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Overcoming AI Challenges with IBM’s AI Ladder

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Overcoming AI Challenges with IBM’s AI Ladder

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With $16 trillion up for grabs by 2030, there’s a race to be leaders and pioneers in the brave new world of AI and automation. Across every industry, we see an acceleration in the rollout of smart, cognitive systems that promise improved customer experience and streamlined more efficient business processes.

With $16 trillion up for grabs by 2030, there’s a race to be leaders and pioneers in the brave new world of AI and automation. Across every industry, we see an acceleration in the rollout of smart, cognitive systems that promise improved customer experience and streamlined more efficient business processes.

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Overcoming AI Challenges with IBM’s AI Ladder

  1. With IBM’s AI Ladder Overcoming AI Challenges
  2. © 2020 Bernard Marr, Bernard Marr & Co. All rights reserved With $16 trillion up for grabs by 2030, there’s a race to be leaders and pioneers in the brave new world of AI and automation. Across every industry, we see an acceleration in the rollout of smart, cognitive systems that promise improved customer experience and streamlined more efficient business processes. Inevitably this leads to the dreaded FOMO – fear of missing out – which in turn leads to badly executed ideas, wastage, and missed opportunities. For me, warning signs flash when I get the impression that leadership teams, often chasing hype and buzzwords, are approaching the task of digital transformation from a tech-first perspective rather than a problem-first or customer-first perspective.
  3. © 2020 Bernard Marr, Bernard Marr & Co. All rights reserved I believe that almost any business can benefit from the application of artificial intelligence (AI). However, any business that sets off on such a mission is setting itself up for failure if it doesn’t start by focusing on putting together a strategy for AI and, specifically, data, which is the fuel of all AI engines. Fortunately, a great deal of the groundwork has been done on this already – strategic, mission-oriented thinking from many of the leaders in the field of business technology is readily available. One such leader is IBM – a name that has been synonymous with cutting-edge computing for over 100 years. For the last decade or so, however, it has built a reputation as a leading supplier of AI-as-a-service solutions, as well as the cloud and hybrid cloud infrastructures that make it possible for any organization, regardless of its size, to join the AI revolution.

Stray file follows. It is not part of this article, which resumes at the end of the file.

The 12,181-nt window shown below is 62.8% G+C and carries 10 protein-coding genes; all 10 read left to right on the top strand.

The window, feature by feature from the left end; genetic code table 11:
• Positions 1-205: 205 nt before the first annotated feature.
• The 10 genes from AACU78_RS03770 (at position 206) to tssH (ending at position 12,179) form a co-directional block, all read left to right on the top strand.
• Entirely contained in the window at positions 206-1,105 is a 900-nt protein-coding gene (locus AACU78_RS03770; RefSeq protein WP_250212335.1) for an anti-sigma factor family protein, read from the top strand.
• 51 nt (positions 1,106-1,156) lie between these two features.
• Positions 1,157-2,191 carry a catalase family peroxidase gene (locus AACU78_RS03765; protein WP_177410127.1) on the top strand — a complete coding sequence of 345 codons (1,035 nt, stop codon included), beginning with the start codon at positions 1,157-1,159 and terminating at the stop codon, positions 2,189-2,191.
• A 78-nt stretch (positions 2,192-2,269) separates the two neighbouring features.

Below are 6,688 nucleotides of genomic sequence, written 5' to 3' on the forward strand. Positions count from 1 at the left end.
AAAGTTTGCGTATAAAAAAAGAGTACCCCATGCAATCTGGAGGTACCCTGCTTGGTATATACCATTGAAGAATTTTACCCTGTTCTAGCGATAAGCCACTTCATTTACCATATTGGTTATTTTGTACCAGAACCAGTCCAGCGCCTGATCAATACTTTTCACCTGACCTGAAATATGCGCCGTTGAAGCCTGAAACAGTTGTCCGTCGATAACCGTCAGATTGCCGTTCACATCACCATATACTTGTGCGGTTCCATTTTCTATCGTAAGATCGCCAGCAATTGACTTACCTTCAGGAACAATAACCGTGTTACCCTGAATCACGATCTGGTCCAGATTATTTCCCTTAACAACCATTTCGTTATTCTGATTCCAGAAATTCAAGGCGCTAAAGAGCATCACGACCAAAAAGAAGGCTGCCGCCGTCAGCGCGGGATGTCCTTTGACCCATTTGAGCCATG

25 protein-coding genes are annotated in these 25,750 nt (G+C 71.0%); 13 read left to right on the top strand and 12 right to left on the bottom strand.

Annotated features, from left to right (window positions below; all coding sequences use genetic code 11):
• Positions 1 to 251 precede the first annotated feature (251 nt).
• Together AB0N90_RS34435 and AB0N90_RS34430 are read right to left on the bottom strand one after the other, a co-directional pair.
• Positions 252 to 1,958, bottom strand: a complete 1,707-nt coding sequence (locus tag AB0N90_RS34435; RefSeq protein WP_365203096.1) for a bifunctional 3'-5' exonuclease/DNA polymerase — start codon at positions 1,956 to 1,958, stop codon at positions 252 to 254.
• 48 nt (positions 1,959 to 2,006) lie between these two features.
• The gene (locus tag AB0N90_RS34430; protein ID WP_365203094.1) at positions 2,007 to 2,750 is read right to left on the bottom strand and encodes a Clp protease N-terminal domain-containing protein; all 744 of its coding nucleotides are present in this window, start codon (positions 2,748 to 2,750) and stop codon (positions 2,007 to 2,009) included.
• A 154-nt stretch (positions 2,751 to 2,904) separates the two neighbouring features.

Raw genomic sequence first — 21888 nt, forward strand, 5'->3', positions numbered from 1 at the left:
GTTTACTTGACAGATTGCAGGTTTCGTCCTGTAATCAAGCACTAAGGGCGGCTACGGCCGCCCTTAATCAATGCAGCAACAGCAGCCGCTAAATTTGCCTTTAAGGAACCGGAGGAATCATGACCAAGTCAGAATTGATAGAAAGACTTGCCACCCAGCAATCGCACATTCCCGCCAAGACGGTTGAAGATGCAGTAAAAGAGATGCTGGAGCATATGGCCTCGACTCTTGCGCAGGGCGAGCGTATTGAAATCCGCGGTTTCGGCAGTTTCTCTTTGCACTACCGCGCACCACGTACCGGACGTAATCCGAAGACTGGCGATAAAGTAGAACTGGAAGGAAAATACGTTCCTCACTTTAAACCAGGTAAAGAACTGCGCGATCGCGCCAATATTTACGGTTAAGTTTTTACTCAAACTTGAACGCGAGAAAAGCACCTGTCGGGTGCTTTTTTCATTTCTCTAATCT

4. © 2020 Bernard Marr, Bernard Marr & Co. All rights reserved The AI Ladder Setting out to integrate AI into business operations can seem like a daunting task. do you start? We know AI can level up every aspect of a business’s performance, from marketing to research and development, manufacturing, customer services, and any number of back-office functions such as finance, logistics, and HR. Understanding an organization will get the best bang-for-buck is essential. Then there are issues of governance, compliance, regulation, and trust – it's vital to have a complete understanding of the implications as they relate to your business, data, and customers, but again, none of this comes without cost. To help businesses navigate this tricky set of obstacles, IBM has created what it calls the AI Ladder. As the name suggests, it’s a step-by-step framework that orders and explains the most pressing challenges that must be tackled at every stage of the process a company goes through during its evolution to the state of a smart enterprise.
  5. © 2020 Bernard Marr, Bernard Marr & Co. All rights reserved Andrew Brown, General Manager for Technology at IBM UK & Ireland, sums it up neatly: “A hybrid cloud and AI strategy allow businesses to leverage their existing investments while adding new technologies rapidly and seamlessly for digital advantage. We assist organizations with a prescriptive approach by architecting AI into their data fabric, applications, and processes, enabling them to turn data into insight, making applications more client centric and processes more agile.” One statistic that IBM highlights is that 81% of business leaders admit that they don’t understand the data and infrastructure requirements for adopting AI in their organizations. The ladder is an attempt to formalize the learning process that needs to be followed in order to fix this. It has four steps – collect, organize, analyze and infuse.
  6. © 2020 Bernard Marr, Bernard Marr & Co. All rights reserved To take a bit of a closer look into what is meant by each of them, collect refers to the process of “making data simple and accessible.” This means breaking down siloes that may have traditionally been a barrier to effective, organization-wide exploitation of data resources, fully understanding the range of data that’s available (and how to find or create the data that isn’t), and how to leverage tools that bring AI and smart automation to the job of collecting, organizing and storing data itself. “Organise” means to "create a business-ready analytics foundation." Once you’ve worked out what data you need and how you’re going to collect it, you’re ready to tackle issues such as data quality, how to catalog and store data so it will be ready for use when it's needed, and identifying issues around access and governance of your data. The most valuable data is often human data – and this is usually personal data, meaning it comes with a high burden of regulation and compliance. Initiating automated processes to ensure all of your data is stored and accessed appropriately is an essential step of the ladder that companies can’t afford to skip.